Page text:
More than half are dissatisfied with teaching level in the schools

A survey examined the status in 2016 of medical professionals, lawyers, hi-tech employees, army professionals and social workers in comparison to teachers.

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August 26, 2017 18:30
1 minute read.
Teachers protest

Teachers protest outside of the Education Ministry in Tel Aviv. (photo credit: AVSHALOM SASSONI)

 
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Fifty-two percent of Israelis are dissatisfied with the level of instruction in schools, and 68% feel that the teachers are not suitable role models for children, according to a survey.

The survey was conducted by Prof. Itzhak Gilat and Dr. Niva Wengrowicz from the Levinsky College of Education in Tel Aviv’s Research Authority. For the fourth year in a row, the Teacher Status Index examined the status of teachers in Israel compared to other professions.

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It examined the status in 2016 of medical professionals, lawyers, hi-tech employees, army professionals and social workers in comparison to teachers.

Using an online questionnaire aimed at 501 adults constituting a representative sample of the Jewish sector, respondents were asked to evaluate these six professions and rate their perceptions of each.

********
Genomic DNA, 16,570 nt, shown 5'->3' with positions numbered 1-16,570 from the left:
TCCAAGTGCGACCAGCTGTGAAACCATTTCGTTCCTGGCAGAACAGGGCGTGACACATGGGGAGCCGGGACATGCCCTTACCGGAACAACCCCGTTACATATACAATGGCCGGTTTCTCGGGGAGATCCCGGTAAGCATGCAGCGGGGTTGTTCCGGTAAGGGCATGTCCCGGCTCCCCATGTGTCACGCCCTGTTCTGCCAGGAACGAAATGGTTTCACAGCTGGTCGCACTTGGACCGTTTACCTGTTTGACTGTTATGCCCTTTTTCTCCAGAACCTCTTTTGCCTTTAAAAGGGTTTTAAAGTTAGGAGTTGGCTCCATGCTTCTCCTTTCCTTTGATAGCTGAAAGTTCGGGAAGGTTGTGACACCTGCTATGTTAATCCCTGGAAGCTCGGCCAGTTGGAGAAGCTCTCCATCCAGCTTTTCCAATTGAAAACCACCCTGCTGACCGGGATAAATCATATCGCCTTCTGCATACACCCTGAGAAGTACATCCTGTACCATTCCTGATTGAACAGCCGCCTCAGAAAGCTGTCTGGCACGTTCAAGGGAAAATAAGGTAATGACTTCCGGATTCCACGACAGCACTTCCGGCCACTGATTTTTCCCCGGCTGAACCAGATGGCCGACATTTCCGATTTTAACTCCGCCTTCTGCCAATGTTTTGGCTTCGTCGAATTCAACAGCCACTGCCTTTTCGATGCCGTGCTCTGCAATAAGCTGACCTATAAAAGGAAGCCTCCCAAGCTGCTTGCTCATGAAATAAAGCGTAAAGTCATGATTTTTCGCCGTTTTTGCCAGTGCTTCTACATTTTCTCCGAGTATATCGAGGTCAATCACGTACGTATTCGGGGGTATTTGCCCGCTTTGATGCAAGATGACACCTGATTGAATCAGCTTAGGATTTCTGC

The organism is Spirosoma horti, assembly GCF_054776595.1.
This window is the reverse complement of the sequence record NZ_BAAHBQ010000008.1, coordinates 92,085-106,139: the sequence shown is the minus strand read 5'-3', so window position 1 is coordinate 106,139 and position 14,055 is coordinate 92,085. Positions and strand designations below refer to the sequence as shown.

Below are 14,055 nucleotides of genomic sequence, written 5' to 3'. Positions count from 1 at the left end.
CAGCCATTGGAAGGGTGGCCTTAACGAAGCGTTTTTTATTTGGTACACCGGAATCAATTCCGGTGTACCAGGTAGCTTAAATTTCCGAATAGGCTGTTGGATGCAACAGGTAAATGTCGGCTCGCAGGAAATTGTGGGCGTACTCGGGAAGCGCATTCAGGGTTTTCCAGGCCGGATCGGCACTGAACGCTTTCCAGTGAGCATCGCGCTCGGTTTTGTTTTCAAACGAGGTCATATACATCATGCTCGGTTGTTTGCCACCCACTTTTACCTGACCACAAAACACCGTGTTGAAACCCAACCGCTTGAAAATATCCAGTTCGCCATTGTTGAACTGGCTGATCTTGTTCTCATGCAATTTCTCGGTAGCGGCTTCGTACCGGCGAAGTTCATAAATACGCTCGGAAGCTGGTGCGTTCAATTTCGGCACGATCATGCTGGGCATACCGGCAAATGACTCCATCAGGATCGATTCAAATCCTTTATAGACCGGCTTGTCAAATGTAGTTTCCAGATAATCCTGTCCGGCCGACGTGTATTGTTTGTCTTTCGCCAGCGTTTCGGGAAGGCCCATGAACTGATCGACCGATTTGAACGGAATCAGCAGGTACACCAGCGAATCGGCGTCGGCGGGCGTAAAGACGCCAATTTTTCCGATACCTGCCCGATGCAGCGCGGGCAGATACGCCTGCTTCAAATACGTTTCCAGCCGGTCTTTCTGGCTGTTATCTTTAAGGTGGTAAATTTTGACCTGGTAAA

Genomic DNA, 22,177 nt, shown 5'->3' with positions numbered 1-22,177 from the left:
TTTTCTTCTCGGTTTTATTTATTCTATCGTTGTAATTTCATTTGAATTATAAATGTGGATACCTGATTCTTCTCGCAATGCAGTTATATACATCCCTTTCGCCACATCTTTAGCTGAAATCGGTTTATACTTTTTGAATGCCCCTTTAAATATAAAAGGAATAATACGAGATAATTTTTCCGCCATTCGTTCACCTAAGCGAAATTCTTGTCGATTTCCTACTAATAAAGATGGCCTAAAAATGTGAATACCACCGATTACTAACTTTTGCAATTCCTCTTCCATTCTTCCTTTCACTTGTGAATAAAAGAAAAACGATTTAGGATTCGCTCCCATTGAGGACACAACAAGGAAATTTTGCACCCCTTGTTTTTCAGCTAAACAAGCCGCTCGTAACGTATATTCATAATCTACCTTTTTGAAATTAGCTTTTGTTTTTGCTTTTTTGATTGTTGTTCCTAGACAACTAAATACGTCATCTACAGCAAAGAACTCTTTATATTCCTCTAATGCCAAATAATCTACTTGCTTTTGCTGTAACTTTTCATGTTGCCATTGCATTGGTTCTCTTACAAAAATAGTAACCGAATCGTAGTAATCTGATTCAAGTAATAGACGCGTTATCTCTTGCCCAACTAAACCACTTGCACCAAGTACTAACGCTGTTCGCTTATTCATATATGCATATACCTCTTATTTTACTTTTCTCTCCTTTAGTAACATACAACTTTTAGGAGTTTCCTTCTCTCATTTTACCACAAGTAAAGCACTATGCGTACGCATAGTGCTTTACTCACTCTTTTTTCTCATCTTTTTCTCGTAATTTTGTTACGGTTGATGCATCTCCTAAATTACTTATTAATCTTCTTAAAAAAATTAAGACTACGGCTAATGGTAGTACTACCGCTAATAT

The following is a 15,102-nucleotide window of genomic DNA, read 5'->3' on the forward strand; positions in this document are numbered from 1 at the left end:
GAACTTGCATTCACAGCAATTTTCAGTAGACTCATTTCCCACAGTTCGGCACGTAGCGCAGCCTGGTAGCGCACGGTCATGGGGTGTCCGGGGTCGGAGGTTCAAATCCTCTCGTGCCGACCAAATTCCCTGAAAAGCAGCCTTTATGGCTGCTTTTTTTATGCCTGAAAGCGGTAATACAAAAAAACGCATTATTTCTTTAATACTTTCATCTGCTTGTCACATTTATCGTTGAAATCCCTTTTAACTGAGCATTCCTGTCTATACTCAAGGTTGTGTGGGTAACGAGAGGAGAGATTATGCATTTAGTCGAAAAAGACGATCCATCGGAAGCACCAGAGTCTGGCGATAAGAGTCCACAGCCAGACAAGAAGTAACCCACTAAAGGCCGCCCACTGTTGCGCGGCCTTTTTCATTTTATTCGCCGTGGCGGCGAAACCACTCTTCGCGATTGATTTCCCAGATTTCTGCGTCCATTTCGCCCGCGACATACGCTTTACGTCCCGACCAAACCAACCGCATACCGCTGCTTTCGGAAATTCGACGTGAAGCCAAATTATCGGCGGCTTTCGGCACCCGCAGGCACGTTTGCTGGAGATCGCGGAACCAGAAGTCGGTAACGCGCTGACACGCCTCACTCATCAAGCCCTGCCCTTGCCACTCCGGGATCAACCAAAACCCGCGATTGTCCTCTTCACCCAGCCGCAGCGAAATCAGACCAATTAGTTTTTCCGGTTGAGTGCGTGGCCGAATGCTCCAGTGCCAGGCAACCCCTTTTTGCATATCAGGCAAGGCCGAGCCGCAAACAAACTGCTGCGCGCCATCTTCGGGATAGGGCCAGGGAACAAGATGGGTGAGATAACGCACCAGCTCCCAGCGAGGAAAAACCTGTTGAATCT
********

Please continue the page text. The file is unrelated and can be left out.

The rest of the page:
The questions regarded salaries, level of professionalism and esteem for the professions were all evaluated. And teachers ranked among the lowest for the fourth year in a row, second only to social workers.

The study shows that there is a direct correlation between the status of a profession and salary. For example, the survey showed that doctors ranked the highest in overall status and received the highest salary among the six professions.

The survey also asked respondents specific questions related to teaching. Questions included to what extent respondents were satisfied with the level of instruction they had received and whether teachers are worthy role models for their students.



Gilat believes that changing the status of teachers is a critical step in improving these results as well as the overall education system. “Increasing the social status of teachers is crucial and it requires a significant change in perception,” he told The Jerusalem Post.

“If the status of teachers is improved, in addition to raising the monthly salary, the education system will be able to bring in higher-quality educators into the system and this will directly affect the quality and effectiveness of the students’ education,” Gilat said.


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